Demonstrators hold up placards in support of a strike by nurses outside St Thomas' Hospital in London, Tuesday, Dec. 20, 2022. Nurses in England, Wales and Ireland will stage the biggest strike in the history of the Royal College of Nursing (RCN). Up to 100,000 members are expected to walk out at 65 NHS (National Health Services) organisations. (AP Photo/Alastair Grant)
            
              A demonstrator on the picket line holds up placard in support of the nurses pay strike, as she waves to a supporter outside St Thomas's Hospital in London, Tuesday, Dec. 20, 2022. Nurses in England, Wales and Ireland will stage the biggest strike in the history of the Royal College of Nursing (RCN). Up to 100,000 members will walk out at 65 NHS organisations. (AP Photo/Alastair Grant)

LONDON (AP) — The British government said Tuesday it will not offer more money to nurses and ambulance crews to end strikes that are piling pressure on an already overstretched health system.

Prime Minister Rishi Sunak’s Conservative administration is under pressure to increase its pay offer to health care staff who are seeking big raises in the face of decades-high inflation that was running at 10.7% in November.

Thousands of nurses walked off the job Tuesday in their second 24-hour strike this month. Ambulance drivers, paramedics and dispatchers are set to strike on Wednesday and again on Dec. 28.

The government says it will dispatch 1,200 troops to fill in for striking ambulance drivers and border staff, who are due to walk out later this week. Unions say ambulance crews will attend the most serious calls, but officials say they can’t guarantee everyone who needs an ambulance will get one.

Health Minister Will Quince suggested people avoid “risky activity” during the ambulance strike.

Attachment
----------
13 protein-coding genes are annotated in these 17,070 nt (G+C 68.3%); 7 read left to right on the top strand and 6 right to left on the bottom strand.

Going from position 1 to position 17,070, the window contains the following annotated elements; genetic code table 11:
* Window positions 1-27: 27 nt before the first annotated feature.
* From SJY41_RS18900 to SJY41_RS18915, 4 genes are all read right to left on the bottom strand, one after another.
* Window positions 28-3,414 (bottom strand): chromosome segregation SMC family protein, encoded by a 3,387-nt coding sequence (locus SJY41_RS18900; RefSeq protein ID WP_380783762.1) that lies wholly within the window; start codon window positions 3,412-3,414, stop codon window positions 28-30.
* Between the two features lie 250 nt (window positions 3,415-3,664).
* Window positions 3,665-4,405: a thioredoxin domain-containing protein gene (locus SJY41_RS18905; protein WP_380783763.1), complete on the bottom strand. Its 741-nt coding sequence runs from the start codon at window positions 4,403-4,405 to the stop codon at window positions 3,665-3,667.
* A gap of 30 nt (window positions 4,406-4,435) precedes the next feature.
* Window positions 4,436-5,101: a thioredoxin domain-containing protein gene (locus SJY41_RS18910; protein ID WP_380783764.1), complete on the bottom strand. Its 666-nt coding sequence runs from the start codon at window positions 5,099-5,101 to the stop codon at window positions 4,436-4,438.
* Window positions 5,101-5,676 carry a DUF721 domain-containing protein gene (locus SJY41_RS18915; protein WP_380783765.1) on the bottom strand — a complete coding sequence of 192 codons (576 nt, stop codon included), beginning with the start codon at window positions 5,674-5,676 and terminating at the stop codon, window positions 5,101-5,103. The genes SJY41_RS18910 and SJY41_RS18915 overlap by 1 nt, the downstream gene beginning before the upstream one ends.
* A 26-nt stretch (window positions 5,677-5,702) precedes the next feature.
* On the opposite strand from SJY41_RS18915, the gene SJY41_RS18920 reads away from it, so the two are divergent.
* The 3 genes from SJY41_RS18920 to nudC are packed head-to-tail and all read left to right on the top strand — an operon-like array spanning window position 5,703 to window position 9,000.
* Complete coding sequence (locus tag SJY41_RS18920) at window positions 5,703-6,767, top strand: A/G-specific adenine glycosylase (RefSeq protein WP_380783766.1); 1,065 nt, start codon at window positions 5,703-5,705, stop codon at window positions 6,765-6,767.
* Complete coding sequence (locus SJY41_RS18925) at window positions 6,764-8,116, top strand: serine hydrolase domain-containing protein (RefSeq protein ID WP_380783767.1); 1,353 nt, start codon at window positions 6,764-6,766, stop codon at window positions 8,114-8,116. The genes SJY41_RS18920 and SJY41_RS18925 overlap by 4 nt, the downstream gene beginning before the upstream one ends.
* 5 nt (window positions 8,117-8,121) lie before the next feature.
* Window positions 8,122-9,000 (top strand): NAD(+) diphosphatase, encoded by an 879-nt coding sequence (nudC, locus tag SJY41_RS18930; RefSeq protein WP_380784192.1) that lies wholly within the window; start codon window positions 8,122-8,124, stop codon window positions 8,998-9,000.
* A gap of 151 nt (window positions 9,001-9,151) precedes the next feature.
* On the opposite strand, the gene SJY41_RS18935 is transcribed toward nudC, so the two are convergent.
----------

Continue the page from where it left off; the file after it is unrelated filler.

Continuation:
“If there is activity that people are undertaking tomorrow, whether it’s for example, contact sport or other things, they might want to want to review that,” he told BBC radio.

Railway staff, passport officers and postal workers are also staging walkouts in the U.K.’s biggest strike wave for decades, a response to a cost-of-living crisis driven by soaring food and energy prices in the wake of the COVID-19 pandemic and Russia’s invasion of Ukraine.

Pat Cullen, head of nurses union the Royal College of Nursing, urged Sunak to “step in now and do the decent thing on behalf of every patient and member of the public of this country” by negotiating over pay. The union has asked for a raise of 5% above inflation but says it is willing to accept less.

The union says it will stage more strikes in January if there is no deal. Nurses have agreed to staff key areas including critical care and cancer services during the strikes, but thousands of operations and procedures have been canceled in England, Wales and Northern Ireland. Nurses in Scotland are not on strike.

The government insists it can’t get directly involved in pay talks between unions and employers — but Sunak also told the Daily Mail that double-digit public sector raises would drive inflation even higher, which would “make people poorer in the long run.”

A meeting between Health Secretary Steve Barclay and leaders of three ambulance unions on Tuesday failed to produce a solution.